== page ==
Anxiety: As Panic Attack

 Take extreme, unshakable terror, pack it into 10 to 30 minutes, and you’ve got a panic attack. For that period of time, your breath is short, your heart is pounding, and you’re probably thinking you’re just about to die. These symptoms are so awful that fear of having another panic attack is sometimes enough to set one off. For 1% to 2% of men and women, this becomes a panic disorder – panic attacks that come from nowhere, rather than being caused by a scary encounter.

Conventional treatment of panic disorder requires both therapy and drugs. You should always seek out a trained therapist skilled with handling panic disorders. Tricyclic and antidepressants, as well as medicines called MAO inhibitors, are the drugs of choice for conventional medicine.

Here are some treatments that can be useful as you find a qualified therapist:

Get moving. Regular aerobic exercise (not strength or resistance training) has been shown to noticeably reduce anxiety. Jog, walk, swim, bike, even take yoga at least three times a week. Expect improvements in your mood (and waistline) in about three months.

Look in your fridge. A healthful diet is important for improving anxiety levels. Add as many vegetarian options as possible. A small study showed there was considerably less anxiety among vegetarians. This may be because blood sugar levels are more stable in a vegetarian diet. Get rid of caffeine; it’s a known contributor to anxiety. Sugar, too: It can cause your body to mimic anxiety problems.

Develop good sleeping habits. Research shows that people with insomnia are at increased risk for developing anxiety. Avoid heavy meals before bedtime. Go to bed and get up close to the same time every day as possible. And don’t work out within three hours of bedtime; it takes that long to cool all the way down.

Leave the booze in the bottle. A few drinks may seem like a good way to calm down, but alcohol interferes with your sleep, and it can create unhealthy dependence that may increase, not decrease, your anxiety over the long run.

Natural Methods

The medicinal herb Valerian is helpful as a mild sedative and sleep aid. Look for standardized capsules, tablets, or extracts and follow the instructions on the label. (It can also be drank as a tea but the taste has been described as ‘the taste of how dirty socks smell’. Some people also feel it tastes just fine so you may want to try drinking the tea.) Don’t use Valerian for more than two weeks in a row. Skip a week or two to give your body a rest and then if still needed continue for another two weeks. Avoid use of Valerian with other sedatives (including alcohol) while taking it.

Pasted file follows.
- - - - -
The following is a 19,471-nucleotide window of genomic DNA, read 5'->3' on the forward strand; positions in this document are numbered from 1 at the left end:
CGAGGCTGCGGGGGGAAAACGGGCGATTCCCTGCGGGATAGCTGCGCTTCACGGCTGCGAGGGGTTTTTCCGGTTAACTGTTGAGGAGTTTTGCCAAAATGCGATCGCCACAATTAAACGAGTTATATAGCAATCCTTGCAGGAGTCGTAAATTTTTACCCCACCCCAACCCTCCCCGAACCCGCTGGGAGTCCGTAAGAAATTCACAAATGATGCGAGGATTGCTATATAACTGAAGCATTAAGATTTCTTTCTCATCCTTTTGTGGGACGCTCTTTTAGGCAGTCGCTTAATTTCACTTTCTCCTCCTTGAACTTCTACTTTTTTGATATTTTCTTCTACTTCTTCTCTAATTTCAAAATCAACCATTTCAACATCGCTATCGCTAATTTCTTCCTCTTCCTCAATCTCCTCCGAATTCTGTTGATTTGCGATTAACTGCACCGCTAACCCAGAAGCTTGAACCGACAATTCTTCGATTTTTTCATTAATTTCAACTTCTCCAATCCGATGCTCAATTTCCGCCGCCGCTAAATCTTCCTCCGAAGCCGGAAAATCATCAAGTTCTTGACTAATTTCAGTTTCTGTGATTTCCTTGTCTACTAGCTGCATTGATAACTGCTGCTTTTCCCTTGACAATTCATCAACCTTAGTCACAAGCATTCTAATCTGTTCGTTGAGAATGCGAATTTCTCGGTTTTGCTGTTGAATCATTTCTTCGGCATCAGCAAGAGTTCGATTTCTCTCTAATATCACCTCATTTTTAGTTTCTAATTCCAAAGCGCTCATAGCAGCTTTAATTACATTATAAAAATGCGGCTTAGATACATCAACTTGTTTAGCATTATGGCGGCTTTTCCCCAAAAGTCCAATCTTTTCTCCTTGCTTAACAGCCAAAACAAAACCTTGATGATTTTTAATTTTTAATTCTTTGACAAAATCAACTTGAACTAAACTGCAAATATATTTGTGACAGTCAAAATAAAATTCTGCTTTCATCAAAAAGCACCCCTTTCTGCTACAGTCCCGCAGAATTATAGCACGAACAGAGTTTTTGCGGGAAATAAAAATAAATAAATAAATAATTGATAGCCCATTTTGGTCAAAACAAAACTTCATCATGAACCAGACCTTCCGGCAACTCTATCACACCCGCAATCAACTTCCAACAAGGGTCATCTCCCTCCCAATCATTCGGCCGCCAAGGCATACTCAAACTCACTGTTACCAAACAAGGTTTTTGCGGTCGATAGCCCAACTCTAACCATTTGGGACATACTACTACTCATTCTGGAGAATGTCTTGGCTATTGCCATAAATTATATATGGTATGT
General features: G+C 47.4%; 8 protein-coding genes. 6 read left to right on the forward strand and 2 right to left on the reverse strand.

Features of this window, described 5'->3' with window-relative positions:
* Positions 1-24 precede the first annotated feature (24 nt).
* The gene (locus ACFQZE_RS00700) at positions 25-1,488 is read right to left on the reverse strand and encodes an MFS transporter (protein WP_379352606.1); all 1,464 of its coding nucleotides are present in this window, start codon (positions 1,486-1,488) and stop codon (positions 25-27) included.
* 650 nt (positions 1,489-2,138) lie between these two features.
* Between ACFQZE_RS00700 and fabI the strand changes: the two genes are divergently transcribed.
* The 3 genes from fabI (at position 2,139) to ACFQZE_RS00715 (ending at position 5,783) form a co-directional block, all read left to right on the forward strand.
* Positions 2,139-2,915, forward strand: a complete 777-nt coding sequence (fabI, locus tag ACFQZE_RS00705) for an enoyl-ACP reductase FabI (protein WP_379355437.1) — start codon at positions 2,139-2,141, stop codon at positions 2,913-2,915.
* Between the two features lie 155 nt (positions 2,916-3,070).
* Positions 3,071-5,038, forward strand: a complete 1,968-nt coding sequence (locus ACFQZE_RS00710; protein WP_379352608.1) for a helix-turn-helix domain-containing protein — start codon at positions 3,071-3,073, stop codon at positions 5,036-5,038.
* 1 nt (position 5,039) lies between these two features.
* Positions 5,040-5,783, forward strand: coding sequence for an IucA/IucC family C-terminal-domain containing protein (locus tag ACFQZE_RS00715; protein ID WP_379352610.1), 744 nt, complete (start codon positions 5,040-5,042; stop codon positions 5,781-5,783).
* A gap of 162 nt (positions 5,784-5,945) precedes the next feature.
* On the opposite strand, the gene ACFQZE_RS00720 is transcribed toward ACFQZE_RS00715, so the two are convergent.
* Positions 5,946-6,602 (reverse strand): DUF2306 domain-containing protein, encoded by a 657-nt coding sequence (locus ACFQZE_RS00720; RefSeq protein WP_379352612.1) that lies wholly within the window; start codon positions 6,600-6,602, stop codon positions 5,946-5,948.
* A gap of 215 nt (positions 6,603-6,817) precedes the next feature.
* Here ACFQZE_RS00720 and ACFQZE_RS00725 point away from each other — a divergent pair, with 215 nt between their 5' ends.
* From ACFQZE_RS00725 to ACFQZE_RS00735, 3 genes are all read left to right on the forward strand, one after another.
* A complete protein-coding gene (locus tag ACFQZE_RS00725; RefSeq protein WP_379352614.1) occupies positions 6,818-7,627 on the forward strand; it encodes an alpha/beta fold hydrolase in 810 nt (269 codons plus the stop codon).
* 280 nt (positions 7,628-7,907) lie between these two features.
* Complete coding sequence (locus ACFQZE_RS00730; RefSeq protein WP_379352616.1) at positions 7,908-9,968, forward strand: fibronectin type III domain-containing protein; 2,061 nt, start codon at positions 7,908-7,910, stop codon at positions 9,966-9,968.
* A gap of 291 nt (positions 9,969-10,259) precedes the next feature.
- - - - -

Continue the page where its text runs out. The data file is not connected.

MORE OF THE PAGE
St. John’s wort can be useful for mild symptoms, but talk to your doctor first if you’re taking prescription medications.

Relaxation techniques can also produce excellent results: Meditation, acupuncture, massage, and stress-reduction audiotapes are all fine way to defuse tension, and therefore anxiety.

To regulate breathing and avoid hyperventilation, breathe into a paper bag calming yourself as you force yourself to breath in and out slowly. This will work much better if you can have someone around help but you can also set yourself mentally to do it too. Practice before an attack comes on so you will be assured of the results when an actual attack takes place.

Promising Developments

The mechanisms that underlie anxiety have long eluded researches. But scientists have made strides in solving that mystery. Their research has shown that altering certain receptors in the forebrain of mice can both increase and decrease anxiety levels in the rodents. For the first time, this shows the exact location in the brain where anxious behavior originates, enabling future research to concentrate on that area.

 

Was this information helpful? What methods have you used to overcome your panic attacks?

 

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Comments
One Response to “Anxiety: As Panic Attack”
  1. Samantha says:

    Nice one. A very well-written post on methods to attack anxiety.Here is a very good wesbite that has plenty of guides regarding simple methods to attack anxiety. Thought I might share it with you. It’s at http://www.attackanxiety.org.

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